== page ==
truth, there's no light. Without light there's no path from this darkness.

UNKNOWN: If you really care about the lives lost here, then you should honor the lives lost and call for a ceasefire in Palestine. Ceasefire now.

Ceasefire now.

BIDEN: That's all right. That's alright.


Four more years. Four more years.

BIDEN: Thank you. Thank you. I understand -- I understand their passion and I've been quietly working -- been quietly working with the Israeli

government to get them to reduce and significantly get out of Gaza. I'm using all that I can do. But I understand the passion. Look, folks, after

the Civil --

UNKNOWN: You are an understanding person. They don't realize that. You're a good man.

BIDEN: Thank you. Thank you. Look, after the Civil War, the defeated Confederates couldn't accept the verdict of the war they had lost. So, they

say, they embraced what's known as the lost cause, a self-serving lie that the Civil War is not about slavery, but about states' rights. They've

called that the noble cause. That was a lie -- a lie that had not just a lie but had terrible consequences. It brought on Jim Crow.

So, let me be clear for those who don't seem to know, slavery was the cause of the Civil War. There's no negotiation about that. Now, now we're living

in an era of a second lost cause. Once again, there are some in this country trying to turn a loss into a lie --a lie which if allowed to live

will once again bring terrible damage to this country.

This time, the lie is about the 2020 election, the election which you made, your voices heard, and your power known. Just two days ago, we mark the

third anniversary of the dark, one of the darkest days in American history, January the 6th.The day which this insurrection has stormed the United

States Capitol, trying for the first time in American history to stop the peaceful transfer of power in the country.

We all saw with our own eyes the truth of what happened. That violent mob was whipped up by lies from a defeated former president, smashing windows,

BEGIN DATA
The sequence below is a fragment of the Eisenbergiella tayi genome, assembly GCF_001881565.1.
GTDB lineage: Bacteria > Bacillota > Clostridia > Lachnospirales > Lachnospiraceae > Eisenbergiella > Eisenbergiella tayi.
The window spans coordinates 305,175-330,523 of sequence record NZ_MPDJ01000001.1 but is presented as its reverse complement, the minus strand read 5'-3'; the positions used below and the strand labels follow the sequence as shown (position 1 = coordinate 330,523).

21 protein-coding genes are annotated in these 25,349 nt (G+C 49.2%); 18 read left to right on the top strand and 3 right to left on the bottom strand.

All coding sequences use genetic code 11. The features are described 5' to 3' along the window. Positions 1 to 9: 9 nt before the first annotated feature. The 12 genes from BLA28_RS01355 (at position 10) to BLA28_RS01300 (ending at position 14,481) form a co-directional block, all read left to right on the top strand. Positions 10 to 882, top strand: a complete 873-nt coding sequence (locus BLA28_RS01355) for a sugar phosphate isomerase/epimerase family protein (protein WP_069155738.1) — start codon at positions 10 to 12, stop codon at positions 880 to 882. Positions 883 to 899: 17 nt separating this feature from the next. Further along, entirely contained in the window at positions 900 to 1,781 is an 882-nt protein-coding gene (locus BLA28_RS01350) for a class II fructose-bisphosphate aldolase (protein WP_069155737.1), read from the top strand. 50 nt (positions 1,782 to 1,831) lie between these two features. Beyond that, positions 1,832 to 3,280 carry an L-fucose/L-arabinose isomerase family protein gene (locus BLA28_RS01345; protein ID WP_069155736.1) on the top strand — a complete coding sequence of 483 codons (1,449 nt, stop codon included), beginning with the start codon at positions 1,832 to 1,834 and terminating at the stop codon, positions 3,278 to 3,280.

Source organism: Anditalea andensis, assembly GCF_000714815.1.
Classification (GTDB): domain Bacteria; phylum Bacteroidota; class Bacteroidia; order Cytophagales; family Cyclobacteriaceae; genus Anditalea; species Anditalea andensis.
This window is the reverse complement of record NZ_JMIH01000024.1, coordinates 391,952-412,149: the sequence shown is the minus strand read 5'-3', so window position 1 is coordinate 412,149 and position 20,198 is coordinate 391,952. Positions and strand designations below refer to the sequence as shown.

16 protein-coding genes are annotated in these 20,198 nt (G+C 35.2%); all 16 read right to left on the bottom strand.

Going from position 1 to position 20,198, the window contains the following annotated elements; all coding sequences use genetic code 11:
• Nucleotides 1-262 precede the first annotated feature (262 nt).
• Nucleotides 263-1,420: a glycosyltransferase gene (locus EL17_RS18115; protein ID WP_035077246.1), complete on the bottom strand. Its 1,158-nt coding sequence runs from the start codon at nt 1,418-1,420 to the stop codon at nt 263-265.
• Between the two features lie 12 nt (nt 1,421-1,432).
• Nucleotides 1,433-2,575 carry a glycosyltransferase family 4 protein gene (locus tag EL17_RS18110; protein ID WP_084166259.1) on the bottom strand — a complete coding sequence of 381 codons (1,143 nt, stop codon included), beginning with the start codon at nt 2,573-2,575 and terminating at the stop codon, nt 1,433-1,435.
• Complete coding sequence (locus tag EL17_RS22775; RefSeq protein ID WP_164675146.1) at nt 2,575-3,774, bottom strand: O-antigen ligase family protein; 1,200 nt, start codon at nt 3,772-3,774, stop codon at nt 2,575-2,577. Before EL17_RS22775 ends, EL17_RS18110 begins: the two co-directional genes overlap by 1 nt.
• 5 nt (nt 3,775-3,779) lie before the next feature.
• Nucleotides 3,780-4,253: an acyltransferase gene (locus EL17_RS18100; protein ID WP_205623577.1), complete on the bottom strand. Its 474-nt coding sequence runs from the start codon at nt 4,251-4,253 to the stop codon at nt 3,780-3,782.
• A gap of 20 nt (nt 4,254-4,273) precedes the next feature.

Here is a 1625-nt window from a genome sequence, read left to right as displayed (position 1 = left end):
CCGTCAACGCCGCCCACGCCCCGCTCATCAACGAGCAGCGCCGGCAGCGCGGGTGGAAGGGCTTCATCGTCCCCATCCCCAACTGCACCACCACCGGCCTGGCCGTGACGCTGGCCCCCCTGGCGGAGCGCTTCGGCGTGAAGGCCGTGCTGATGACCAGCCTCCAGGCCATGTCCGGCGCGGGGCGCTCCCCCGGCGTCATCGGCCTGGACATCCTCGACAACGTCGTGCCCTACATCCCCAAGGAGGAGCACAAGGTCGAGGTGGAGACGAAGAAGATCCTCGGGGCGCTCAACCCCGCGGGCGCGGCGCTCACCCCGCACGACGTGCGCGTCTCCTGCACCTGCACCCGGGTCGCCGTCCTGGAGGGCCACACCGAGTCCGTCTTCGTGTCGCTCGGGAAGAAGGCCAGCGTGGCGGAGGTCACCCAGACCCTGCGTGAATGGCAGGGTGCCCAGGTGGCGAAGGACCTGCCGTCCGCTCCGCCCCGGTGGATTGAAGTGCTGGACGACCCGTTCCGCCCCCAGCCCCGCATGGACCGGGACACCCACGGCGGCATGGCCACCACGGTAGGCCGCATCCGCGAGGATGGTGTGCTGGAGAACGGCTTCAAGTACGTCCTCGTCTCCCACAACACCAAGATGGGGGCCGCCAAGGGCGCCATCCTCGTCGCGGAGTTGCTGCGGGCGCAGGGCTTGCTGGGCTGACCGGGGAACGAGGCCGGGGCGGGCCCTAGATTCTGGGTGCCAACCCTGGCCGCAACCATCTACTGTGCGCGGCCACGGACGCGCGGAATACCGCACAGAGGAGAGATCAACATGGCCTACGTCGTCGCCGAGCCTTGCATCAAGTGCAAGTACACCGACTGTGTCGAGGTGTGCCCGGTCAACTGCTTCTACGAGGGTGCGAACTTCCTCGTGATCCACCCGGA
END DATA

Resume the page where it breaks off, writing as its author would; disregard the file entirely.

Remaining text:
smearing blood on statues, ransacking offices. Outside, insurrectionists erected gallows chanting, "Hang Mike Pence". Inside, they hunted for Nancy

Pelosi, chanting, "Where's Nancy?"

We saw something on January 6th we'd never seen before, even during the Civil War. Insurrectionists waving Confederate flags inside the halls of

Congress built by enslaved Americans. A mob attacked and called black officers, black veterans, defending the nation, those vile of racist names.

And yet, an extreme movement in America, the MAGA Republicans, led by a defeated president, is trying to steal history now. They tried to steal an

election, now they're trying to steal history, telling us that violent mob was, and I quote, "a peaceful protest".

That insurrection, those insurrectionists were, is his words, patriots. That there was, quote, a lot of love that day. In fact, the rest of the

nation and the world saw a lot of hate and violence.


For hours, the defeated former president sat in a private dining room off of the Oval Office and did nothing, nothing, absolutely nothing. His

actions were among the worst derelictions of duty by any President in American history. An attempt --an attempt to overturn a free and fair